Feldenkrais created thousands of lessons while he was alive. Done in an array of orientations (supine, prone, sitting, standing, side-lying) as well as in a moving context (from supine to sit, prone to kneeling, standing to supine), the level of complexity in these lessons is limitless.

And beyond…..

Currently small pockets of national level (downhill skiing, kayaking, fencing) and recreational (runners, triathletes, weightlifters) athletes have incorporated Feldenkrais’ unique principles into their training regime with much success, and the rehabilitative sciences are beginning to learn about this unique form of sensorimotor learning that has aided people with stroke, spinal cord injury and cerebral palsy. Even business executives and schoolteachers benefit by learning how to sit and think with greater ease and clarity. The incredibly biologically intelligent nature of the Feldenkrais Method has the potential to impact how we look at and treat the human being in the 21st century.

What a few people have to say about the Feldenkrais Method:

“As a top level athlete, I always need to be feeling at my best, both in body and mind - being better connected with what my body is doing and how it’s feeling. The day after I had a private lesson, we had an on-snow training session and I noticed right away that my skiing was effortless. I had better feel and connection on my skis and in my boots. Also, my energy wasn’t depleted at the end of the day. It was just amazing!” -Britt Janyk

“I’ve had wonderful success with the Feldenkrais Method, both as a hands on treatment and as a set of awareness movements that have got me back in touch with pain-free activity. After trying all sorts of different modalities (physiotherapy, chiropractic care, Pilates, weight training, and massage) I went to [the]Feldenkrais [Method] as a last resort. I wish I had gone as a first resort! After a number of lessons, I was able to move freely. My back pain abated and I was able to resume running, biking and swimming - which as a triathlete makes up most of my training. With consistent practice I was able to take 30 minutes off of my Half Ironman bike split, leading to a personal best. I also achieved a personal best marathon time - relatively pain free!” -Brandi Higgins, Whistler Swim Club Coach and Triathlete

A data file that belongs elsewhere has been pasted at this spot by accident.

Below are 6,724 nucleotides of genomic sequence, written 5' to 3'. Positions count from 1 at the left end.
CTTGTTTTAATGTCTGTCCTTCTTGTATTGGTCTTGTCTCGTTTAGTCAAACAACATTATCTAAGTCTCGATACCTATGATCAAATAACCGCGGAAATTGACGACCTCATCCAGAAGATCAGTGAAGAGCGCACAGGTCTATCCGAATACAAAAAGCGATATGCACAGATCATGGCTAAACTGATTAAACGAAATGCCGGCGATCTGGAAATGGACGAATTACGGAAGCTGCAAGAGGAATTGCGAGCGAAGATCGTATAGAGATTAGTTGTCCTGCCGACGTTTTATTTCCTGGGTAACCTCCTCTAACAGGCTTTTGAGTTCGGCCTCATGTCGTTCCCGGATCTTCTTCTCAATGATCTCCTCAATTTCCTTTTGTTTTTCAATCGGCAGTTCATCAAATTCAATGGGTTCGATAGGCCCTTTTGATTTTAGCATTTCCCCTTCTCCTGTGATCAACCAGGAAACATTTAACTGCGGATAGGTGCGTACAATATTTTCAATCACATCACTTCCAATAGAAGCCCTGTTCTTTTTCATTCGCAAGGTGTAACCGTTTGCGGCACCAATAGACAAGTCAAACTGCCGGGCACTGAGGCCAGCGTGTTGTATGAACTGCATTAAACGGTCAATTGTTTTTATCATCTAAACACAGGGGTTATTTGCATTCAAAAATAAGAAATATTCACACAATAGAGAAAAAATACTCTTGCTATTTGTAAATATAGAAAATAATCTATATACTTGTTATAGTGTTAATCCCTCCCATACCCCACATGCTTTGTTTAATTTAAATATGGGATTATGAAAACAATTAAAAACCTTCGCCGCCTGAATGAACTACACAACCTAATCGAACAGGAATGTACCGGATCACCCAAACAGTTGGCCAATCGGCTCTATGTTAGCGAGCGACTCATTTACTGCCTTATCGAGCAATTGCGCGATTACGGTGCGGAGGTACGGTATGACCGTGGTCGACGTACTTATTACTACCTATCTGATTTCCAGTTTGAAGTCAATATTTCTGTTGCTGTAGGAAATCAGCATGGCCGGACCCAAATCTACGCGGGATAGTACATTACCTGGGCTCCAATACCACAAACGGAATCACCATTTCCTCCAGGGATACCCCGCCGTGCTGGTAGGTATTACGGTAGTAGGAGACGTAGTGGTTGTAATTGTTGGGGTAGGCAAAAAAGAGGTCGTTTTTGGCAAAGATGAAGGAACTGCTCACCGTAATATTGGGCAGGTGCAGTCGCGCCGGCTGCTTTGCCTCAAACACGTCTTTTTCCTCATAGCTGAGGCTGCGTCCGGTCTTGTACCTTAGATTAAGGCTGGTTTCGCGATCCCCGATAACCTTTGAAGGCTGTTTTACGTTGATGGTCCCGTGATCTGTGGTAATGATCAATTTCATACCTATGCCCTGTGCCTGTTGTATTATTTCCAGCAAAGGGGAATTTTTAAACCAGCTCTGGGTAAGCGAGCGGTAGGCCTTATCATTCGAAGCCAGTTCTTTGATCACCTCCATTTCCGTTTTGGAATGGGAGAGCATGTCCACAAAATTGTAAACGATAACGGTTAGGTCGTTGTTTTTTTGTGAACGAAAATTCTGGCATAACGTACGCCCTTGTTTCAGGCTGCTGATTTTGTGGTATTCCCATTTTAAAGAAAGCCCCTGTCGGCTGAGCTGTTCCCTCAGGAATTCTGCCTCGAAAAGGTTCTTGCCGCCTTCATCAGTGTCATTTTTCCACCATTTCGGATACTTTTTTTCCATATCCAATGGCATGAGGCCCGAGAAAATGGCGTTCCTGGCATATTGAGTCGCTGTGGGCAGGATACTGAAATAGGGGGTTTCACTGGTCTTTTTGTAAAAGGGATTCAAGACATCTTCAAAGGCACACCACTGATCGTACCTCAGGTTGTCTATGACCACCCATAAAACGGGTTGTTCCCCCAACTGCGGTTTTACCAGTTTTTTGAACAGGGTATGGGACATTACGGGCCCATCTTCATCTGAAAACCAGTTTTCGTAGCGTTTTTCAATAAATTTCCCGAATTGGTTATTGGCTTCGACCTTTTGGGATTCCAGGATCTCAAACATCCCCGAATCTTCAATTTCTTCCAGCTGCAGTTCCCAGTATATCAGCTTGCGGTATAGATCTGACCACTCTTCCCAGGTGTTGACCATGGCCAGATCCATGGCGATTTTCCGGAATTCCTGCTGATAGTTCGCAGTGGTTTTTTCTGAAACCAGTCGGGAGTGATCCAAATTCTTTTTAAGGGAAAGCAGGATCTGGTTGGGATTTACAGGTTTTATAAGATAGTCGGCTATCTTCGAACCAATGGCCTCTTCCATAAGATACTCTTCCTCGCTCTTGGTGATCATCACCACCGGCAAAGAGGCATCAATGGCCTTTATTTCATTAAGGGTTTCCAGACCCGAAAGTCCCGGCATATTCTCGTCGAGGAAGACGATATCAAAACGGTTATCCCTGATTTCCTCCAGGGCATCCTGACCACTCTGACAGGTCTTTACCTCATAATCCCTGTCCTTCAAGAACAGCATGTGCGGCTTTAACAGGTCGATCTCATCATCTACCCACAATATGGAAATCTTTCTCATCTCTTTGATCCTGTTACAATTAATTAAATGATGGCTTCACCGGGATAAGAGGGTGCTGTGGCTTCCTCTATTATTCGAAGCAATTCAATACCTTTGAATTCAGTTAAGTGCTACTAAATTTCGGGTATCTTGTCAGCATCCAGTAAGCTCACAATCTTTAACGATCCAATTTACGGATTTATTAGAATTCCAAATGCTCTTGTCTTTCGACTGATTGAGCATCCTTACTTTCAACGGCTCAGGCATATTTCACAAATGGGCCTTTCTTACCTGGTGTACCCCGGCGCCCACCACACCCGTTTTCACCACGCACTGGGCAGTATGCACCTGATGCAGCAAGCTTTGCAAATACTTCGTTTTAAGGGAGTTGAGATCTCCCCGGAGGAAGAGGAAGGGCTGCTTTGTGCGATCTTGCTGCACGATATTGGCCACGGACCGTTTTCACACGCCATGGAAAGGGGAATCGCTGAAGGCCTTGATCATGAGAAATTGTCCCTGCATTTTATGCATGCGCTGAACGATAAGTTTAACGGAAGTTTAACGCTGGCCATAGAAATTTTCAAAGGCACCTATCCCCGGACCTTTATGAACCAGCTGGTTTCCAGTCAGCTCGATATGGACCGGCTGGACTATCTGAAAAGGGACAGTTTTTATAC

“In modern and Western society we tend to reach higher levels of performance by using more effort. In the Feldenkrais Method we learn a different approach which is based on completely the opposite idea: by reducing effort and with a clearer goal-oriented motivation, we work on the quality of action.” -Kurt Kothbauer, Head Conditioning Coach, Canadian Alpine Ski Team, Feldenkrais practitioner.